(link) The best concrete evidence that I'm really not running for president is this book, because when you read this book, you're going to see me talking about issues that for someone running for public office, it's kind of been the third rail if you will.

(link) So Texans aren't getting into their savings by and large. So, there may be some folks that it's very tempting to go take that money, spend it on recurring events, recurring costs, if you will.

(link) Obviously, being able to speak English is a very important aspect of getting ahead in this country. I'm a big fan of total emersion of individuals who have English as a second language. Getting them to be able to speak right and converse appropriately in English should be all of our goals, so every way we can do that to help people become more engaged if you will in our culture, being able to speak the language is a very important one.

(link) Well, we still believe in freedom in Texas, and when I say that, I'm talking about freedom from over-taxation, over-regulation, over-litigation. You know, there's a thousand-plus that add to the roles of the population of Texas every day. I mean just a huge migration coming into the state from places that do overtax and over-regulate, so that I think in a nutshell is the real difference that people see as Washington continues to be displaced, that one size fits all and trying to force us all into their image, if you will.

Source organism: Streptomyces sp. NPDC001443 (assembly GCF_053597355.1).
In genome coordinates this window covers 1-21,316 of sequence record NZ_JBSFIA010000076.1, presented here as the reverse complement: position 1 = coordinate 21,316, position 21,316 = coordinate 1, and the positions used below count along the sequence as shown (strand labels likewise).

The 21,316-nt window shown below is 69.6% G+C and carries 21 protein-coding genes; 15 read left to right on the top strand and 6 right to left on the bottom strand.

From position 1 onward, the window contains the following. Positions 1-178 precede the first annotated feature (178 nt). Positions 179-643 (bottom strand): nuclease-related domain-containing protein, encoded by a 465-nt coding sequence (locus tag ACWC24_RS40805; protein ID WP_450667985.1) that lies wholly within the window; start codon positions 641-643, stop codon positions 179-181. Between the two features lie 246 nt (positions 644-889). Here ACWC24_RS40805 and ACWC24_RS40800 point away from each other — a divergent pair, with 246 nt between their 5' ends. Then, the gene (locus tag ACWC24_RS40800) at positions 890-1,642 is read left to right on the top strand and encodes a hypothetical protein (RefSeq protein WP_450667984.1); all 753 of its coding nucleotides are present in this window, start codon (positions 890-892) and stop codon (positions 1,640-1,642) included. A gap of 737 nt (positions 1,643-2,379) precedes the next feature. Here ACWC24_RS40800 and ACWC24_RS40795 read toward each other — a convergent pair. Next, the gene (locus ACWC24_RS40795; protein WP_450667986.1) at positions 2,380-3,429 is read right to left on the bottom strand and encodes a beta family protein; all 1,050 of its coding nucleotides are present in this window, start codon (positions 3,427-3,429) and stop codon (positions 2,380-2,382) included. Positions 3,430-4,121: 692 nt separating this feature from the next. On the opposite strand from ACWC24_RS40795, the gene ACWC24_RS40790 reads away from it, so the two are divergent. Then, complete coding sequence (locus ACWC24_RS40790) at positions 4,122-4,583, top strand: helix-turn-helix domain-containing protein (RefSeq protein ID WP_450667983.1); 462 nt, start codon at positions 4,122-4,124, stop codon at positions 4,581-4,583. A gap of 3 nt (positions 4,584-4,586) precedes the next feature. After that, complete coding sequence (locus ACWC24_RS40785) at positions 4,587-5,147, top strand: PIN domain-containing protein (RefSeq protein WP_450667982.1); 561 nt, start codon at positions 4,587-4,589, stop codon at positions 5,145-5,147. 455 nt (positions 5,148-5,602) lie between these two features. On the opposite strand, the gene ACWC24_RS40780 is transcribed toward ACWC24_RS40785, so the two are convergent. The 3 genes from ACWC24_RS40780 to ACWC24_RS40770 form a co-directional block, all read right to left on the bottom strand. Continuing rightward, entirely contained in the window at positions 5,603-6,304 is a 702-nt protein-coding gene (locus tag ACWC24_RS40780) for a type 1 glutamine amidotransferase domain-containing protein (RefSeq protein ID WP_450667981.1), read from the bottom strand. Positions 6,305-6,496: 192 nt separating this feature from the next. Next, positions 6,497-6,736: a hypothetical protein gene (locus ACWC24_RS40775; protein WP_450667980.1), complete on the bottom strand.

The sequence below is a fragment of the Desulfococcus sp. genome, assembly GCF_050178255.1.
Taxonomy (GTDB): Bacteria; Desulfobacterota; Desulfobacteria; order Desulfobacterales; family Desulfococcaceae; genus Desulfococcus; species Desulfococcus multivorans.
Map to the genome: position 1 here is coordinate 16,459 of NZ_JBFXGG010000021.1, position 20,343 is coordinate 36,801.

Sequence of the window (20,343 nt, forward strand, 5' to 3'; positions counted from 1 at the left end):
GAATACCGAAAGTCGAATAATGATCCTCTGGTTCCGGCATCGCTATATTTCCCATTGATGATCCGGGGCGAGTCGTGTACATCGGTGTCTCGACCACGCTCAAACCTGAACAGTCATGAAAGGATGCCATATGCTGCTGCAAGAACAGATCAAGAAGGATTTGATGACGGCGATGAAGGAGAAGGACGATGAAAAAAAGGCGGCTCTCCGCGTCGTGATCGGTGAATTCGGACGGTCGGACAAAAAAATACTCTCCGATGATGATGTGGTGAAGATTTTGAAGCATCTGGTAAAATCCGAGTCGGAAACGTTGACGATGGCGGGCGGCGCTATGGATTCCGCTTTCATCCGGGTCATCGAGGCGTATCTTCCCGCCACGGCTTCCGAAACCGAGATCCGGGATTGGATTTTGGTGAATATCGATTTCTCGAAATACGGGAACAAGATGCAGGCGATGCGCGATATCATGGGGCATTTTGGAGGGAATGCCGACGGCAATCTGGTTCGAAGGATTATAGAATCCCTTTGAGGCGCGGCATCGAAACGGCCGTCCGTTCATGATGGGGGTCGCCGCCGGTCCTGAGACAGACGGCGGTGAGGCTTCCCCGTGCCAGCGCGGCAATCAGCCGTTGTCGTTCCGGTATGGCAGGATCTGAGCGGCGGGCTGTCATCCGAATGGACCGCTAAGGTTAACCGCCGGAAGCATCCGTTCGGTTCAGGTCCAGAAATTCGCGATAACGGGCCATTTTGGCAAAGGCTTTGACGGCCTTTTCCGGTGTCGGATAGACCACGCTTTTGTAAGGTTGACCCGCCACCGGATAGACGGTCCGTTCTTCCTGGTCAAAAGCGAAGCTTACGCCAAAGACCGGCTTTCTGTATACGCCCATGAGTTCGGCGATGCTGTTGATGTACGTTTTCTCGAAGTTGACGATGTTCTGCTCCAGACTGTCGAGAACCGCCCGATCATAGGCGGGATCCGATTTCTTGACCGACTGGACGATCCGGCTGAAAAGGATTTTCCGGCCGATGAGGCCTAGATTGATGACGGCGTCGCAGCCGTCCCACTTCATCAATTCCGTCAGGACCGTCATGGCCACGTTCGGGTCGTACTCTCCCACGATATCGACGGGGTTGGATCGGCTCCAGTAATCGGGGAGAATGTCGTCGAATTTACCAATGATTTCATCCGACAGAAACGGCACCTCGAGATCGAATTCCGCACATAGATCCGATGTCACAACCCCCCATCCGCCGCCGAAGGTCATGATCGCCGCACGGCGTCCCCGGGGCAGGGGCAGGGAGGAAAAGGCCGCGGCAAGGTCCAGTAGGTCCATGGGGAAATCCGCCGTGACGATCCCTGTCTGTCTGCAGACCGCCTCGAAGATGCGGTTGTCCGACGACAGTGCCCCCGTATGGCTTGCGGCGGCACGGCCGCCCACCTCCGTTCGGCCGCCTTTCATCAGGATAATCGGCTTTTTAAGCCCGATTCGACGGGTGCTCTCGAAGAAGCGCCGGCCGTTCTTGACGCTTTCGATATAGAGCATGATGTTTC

(link) Why is Texas kind of recession-proof, if you will? As a matter of fact, just today I think, Michael, you said someone had put a report out that the first state that’s coming out of the recession is going to be the State of Texas. I told him, I said, ‘We’re in one?’

(link) The 10th amendment clearly says the states are where the action is supposed to be, if you will.


Of course, I don't mean to suggest that Rick Perry is unique among contemporary American politicians, or even among potential 2012 Republican candidates for president, in using "if you will" as a hedge.

But here's an interesting thing. Gov. Perry characteristically deploys "if you will" after the word or phrase being hedged — "to the right", if you will. In a quick web search, I see some evidence that Mitt Romney characteristically deploys his "if you will" hedges "to the left":